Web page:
I just discovered a sheet pan in my oven that must have been there for well over a month or more. It looked like it had been used to bake chicken and there was a burnt outline of the pieces, but there was no mold, only a rancid oil smell. I took the pan out and have had the oven on at 450 degrees for about an hour. Is the oven safe to use to bake cakes and cookies?

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    A rare exception to the "when in doubt throw it out"
    – eps
    Commented Dec 16, 2021 at 22:52
  • 2
    If you have a self-cleaning oven, run a cleaning cycle. That heats the interior to something like 800 degrees, which essentially incinerates anything organic still in the oven.
    – chepner
    Commented Dec 17, 2021 at 18:19
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    If that were unsafe I had died long ago. Commented Dec 18, 2021 at 14:58

2 Answers 2


The oven is safe. When you bake chicken plenty of fat ends up on the inside of the oven, the chances are there's more on the oven walls than the pan you left in there. You don't need to run the oven for hours to make it safe -- by the time it's up to temperature any nasties will have long been fried.

The pan should be fine, too, after a good soak and cleaning.

  • 6
    I'm pretty sure that lots of people have left dirty/used dishes in their oven for weeks or even months in the past, and if it was a cause of illness and death, we would know about it.
    – Stuart F
    Commented Dec 16, 2021 at 20:43
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    Your cookies may taste a little ... chickeny if the oven is particularly messy. Commented Dec 16, 2021 at 21:07
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    Source if the op is interested: ars.usda.gov/ARSUserFiles/60701000/FoodSafetyPublications/… (pdf) . The vast majority of food molds and bacteria are killed at 160 F within minutes, even the more hardy things like botulism will succumb at 250 - 270 F aka sterilization temp (which is why you use a pressure cooker when canning)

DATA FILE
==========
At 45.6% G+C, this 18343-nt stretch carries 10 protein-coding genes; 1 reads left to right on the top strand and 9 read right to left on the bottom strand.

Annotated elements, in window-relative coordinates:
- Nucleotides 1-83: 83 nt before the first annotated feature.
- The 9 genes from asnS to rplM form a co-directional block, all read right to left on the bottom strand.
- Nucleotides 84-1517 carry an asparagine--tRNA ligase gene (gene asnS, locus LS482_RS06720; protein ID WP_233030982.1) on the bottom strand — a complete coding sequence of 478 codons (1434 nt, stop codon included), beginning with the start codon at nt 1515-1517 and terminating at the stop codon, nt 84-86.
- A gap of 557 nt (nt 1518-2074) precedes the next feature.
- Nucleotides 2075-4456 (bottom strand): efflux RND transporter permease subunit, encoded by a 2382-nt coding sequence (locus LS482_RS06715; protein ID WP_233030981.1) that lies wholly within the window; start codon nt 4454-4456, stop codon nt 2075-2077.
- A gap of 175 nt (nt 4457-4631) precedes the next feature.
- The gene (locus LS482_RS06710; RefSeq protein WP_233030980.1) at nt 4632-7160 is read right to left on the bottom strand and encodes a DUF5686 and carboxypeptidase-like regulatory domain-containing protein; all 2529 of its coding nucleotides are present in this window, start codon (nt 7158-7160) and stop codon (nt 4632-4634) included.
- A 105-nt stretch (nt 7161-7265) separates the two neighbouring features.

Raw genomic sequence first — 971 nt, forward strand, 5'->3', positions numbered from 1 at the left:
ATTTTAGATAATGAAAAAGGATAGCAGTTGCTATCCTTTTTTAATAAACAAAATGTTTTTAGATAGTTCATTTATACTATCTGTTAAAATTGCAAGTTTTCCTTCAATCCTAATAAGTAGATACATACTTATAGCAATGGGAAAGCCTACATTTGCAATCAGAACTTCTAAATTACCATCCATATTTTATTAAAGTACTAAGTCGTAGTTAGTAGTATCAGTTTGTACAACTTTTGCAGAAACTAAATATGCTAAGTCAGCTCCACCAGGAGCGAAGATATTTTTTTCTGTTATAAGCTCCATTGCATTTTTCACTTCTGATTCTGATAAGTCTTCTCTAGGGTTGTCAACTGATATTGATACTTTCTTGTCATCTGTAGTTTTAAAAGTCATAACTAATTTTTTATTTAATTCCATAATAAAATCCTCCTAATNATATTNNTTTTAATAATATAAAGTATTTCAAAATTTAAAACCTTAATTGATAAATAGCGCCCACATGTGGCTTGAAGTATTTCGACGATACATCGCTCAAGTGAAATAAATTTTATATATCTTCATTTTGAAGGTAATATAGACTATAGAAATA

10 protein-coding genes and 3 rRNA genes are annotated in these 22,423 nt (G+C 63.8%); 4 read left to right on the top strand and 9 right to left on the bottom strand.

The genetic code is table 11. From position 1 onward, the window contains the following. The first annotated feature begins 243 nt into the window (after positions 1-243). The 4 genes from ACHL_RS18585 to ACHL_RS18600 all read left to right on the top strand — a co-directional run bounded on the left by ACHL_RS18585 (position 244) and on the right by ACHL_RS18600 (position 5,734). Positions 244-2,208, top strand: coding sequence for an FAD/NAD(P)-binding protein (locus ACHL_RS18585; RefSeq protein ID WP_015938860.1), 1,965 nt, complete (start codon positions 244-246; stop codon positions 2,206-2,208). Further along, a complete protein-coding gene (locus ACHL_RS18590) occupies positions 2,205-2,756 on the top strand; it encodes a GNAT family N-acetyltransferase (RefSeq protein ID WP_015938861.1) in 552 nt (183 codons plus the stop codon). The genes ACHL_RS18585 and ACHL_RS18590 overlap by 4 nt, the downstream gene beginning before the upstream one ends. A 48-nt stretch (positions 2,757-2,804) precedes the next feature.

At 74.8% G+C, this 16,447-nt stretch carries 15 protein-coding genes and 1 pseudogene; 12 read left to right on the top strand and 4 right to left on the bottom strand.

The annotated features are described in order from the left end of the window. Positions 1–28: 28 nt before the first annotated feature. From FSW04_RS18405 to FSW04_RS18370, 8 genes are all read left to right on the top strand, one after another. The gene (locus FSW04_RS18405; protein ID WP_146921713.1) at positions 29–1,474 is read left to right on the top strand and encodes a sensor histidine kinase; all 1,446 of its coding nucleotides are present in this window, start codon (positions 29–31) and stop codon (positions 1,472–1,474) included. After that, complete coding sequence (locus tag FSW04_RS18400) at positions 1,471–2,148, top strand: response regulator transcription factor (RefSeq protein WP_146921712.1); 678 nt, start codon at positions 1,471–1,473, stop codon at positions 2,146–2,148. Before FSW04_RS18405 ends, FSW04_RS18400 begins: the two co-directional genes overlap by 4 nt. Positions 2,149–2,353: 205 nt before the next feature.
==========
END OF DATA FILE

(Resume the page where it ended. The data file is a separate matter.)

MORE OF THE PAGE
– eps
    Commented Dec 16, 2021 at 22:58

For complete peace of mind you might choose to do an oven clean. It is not required, but will help you feel more confident.

There are spray-on products which will foam up sit inside your cold oven overnight and soften/lift grease and baked on grime. Next day you can wipe it off with a damp paper towel or cloth.

You can spray this cleaner on your tray/s and shelves as well, it won't harm them. Likewise, the inside of the window can be sprayed this way.

Do be aware that these cleaners are strong and nasty. You want good ventilation, no kids/pets in the kitchen, and a window of a day or two where the oven won't be needed.

If one night doesn't get it all, you can simply repeat. I once had to do 4 cleaning passes on an oven that hadn't been cleaned for many years.

Some fancy modern ovens have a "self clean" function which means they run at a very high temperature for a while. This may or may not not be able to remove the smells.

You should read the manual for your oven to see if it has such a function, and whether that prevents doing a chemical clean.

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    To extend Criggie's warning about cleaners being nasty: Wear gloves. I'd go a step further and wear a face shield (or at least eye protection). I admit I'm a bit paranoid, but I know people who were seriously injured by unexpected splashing.
    – Brian
    Commented Dec 17, 2021 at 18:39
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    @Brian I don't think safeguarding your eyes from caustic chemicals is in any way paranoid. Some warnings are stupid ("Warning: This fishing lure contains lead, and is harmful if you eat it"), but not oven cleaner warnings. Commented Dec 17, 2021 at 22:29
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    Any cleaner brings with it some health risk, as opposed to rancid fat. This makes zero sense from a health perspective. Commented Dec 18, 2021 at 15:01
  • 1
    @WayneConrad: Some people might not be aware that some fishing lures contain lead.
    – Vikki
    Commented Dec 18, 2021 at 19:21
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    @WayneConrad I wonder how many more injuries are caused by people ignoring warnings (because of desensitisation) than those often redundant warnings prevent…
    – Tim
    Commented Dec 19, 2021 at 1:45

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